I started reading Guy Gavriel Kay because I had the feeling I was supposed to like him. The Fionavar books looked like just the thing for my Tolkien-warped brain. Well, I hated Fionavar, only making it partway into the second book. It got better once he stopped playing insert-the-Simarillion-reference and started writing his own ideas, but I never liked the characters.
The following books, taking place in a shared parallel world are another matter. Strong characters. Fascinating settings. Haunting stories. But they were starting to feel all the same. So when I heard his latest book, Ysabel, was a break from his previous books, I was curious about what direction he would go.
Unlike the leisurely openings of most of his books, the action in Ysabel starts quickly, as Ned Marriner and Kate Wenger encounter a mysterious, dangerous stranger in a beautiful cathedral in France. Unfortunately, I was left cold by the two. Their dialogue was forced, and they didn’t seem like convincing teenagers.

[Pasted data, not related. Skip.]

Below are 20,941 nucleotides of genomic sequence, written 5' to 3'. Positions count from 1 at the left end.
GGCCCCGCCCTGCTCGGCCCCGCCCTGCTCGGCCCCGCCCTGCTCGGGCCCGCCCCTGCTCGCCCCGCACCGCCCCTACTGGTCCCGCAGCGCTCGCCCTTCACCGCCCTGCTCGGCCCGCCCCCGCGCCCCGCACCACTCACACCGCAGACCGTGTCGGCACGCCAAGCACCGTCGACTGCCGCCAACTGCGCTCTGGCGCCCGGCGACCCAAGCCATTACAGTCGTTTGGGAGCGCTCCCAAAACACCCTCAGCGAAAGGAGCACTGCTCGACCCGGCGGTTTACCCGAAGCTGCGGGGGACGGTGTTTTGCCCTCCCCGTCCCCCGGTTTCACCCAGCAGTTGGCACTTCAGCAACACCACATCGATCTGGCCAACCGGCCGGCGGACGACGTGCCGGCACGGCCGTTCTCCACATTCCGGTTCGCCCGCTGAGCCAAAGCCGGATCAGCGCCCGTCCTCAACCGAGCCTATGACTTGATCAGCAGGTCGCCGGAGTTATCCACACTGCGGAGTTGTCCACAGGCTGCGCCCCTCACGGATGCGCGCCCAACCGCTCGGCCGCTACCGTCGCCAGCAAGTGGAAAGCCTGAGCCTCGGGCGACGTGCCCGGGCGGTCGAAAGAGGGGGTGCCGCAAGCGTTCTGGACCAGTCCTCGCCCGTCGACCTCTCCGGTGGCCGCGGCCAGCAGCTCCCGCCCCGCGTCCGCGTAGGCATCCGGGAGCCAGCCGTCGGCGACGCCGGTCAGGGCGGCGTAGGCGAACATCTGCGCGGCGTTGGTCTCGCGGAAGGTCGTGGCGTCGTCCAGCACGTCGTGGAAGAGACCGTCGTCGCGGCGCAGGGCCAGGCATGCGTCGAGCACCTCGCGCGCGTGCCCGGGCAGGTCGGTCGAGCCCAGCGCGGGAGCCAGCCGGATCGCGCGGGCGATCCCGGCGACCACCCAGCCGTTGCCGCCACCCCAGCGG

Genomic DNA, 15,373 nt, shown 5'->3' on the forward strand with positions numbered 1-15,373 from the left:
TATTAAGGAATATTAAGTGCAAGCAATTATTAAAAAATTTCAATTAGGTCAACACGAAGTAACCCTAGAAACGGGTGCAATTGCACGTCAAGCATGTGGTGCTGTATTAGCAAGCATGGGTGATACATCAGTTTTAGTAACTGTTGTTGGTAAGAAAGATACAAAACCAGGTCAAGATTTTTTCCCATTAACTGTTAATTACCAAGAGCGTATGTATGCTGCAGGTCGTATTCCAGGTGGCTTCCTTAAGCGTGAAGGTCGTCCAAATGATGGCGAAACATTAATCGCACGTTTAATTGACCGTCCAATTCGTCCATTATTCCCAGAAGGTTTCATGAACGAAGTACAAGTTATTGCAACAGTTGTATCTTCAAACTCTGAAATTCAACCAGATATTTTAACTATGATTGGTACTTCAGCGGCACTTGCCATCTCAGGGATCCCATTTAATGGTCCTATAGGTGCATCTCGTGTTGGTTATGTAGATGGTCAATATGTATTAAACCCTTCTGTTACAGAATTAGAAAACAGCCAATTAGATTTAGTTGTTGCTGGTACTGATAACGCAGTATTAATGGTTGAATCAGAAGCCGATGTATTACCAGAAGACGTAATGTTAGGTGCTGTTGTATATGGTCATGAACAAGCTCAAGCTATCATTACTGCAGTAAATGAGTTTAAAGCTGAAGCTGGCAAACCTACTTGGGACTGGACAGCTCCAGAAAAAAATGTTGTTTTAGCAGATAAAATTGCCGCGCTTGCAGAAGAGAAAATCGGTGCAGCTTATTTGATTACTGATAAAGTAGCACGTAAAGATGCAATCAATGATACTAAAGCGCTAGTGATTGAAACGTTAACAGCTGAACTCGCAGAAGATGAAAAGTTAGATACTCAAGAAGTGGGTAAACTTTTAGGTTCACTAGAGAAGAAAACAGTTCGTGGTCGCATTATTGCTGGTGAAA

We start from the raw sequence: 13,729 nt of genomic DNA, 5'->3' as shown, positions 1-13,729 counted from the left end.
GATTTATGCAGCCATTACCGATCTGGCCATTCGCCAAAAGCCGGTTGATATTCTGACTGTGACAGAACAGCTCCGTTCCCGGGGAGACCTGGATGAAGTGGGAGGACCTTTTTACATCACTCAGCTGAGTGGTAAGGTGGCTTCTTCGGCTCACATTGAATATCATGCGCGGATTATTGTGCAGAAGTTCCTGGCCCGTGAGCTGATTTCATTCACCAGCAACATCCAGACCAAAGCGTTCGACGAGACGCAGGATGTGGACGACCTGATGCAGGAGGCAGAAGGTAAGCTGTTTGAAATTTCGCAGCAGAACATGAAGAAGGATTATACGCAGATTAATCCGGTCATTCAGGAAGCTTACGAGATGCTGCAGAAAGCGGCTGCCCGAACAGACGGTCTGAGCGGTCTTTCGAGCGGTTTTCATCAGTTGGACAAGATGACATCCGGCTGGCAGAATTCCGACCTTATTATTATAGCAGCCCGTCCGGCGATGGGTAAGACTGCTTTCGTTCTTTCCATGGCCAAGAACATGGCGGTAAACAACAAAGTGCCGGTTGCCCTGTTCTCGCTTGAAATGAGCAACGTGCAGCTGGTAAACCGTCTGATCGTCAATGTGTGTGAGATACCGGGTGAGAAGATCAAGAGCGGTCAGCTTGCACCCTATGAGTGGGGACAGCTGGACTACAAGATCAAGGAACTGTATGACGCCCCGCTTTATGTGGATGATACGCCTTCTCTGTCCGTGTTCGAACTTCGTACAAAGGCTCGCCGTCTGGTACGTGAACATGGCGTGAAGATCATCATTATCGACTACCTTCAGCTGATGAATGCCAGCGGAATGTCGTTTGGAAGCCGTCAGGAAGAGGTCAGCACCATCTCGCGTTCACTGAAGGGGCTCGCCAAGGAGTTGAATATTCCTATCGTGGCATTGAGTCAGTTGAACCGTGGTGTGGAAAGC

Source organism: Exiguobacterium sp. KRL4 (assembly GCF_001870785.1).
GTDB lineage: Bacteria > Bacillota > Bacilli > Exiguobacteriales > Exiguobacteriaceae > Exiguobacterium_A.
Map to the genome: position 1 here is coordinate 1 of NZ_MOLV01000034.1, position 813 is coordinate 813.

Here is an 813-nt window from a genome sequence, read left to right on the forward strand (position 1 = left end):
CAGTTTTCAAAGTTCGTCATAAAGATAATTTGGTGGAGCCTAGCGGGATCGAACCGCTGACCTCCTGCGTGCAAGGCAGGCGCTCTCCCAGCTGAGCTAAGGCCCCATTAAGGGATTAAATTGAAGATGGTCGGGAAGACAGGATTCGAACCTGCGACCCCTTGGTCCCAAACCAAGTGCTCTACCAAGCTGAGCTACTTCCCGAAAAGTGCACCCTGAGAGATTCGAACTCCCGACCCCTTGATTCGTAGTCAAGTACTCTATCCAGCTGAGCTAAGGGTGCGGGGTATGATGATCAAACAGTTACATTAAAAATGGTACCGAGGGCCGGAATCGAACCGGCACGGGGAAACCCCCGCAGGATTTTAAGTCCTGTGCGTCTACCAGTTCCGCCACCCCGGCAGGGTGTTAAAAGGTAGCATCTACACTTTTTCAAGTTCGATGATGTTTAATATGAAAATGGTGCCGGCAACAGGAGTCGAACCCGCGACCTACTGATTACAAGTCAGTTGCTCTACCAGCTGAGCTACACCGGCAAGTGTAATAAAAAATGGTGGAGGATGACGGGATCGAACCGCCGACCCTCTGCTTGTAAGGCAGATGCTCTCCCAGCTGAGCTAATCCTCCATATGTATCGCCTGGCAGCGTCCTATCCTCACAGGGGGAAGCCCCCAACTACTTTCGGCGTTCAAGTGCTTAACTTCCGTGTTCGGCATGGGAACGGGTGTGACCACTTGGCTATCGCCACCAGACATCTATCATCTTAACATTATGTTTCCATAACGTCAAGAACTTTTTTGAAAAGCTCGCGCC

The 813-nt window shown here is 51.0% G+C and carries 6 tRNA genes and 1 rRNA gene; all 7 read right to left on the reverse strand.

As the mystery unfolds, you discover that two men, Cabell and Phelan have been fighting through the ages for the love of one woman, Ysabel. It sounds romantic, but in the contempory, real-world city of the first third of the book, I found it faintly ridiculous. The fantastic element gets more believable when they move to the countryside, and the dangers threatened begin to have consequence.There are beautiful descriptions, from the cathedral to the mountains. The sense of a long, dark history wells through. But I really wish he didn’t feel the need to bring Fionavar into it. I didn’t catch on as to who Aunt Kim might be. But I definitely remembered Dave Martuniak. Sigh.
Luckily, Kim and Dave manage not to take over the book. There’s some great stuff toward the end, when Ned is climbing the mountain to find Ysabel before the others get there. I found it pretty hard to believe that this kid could beat them. And then it rapidly turns out that he is her distant descendant and Cabell and Phelan basically give up and die. What? Weren’t these the guys who said needing her is like breathing?
Whatever. If you like this, and it’s your first by Guy Gavriel Kay, then congratulations. His other books are all better than this.
Tomorrow: A great book from 2007!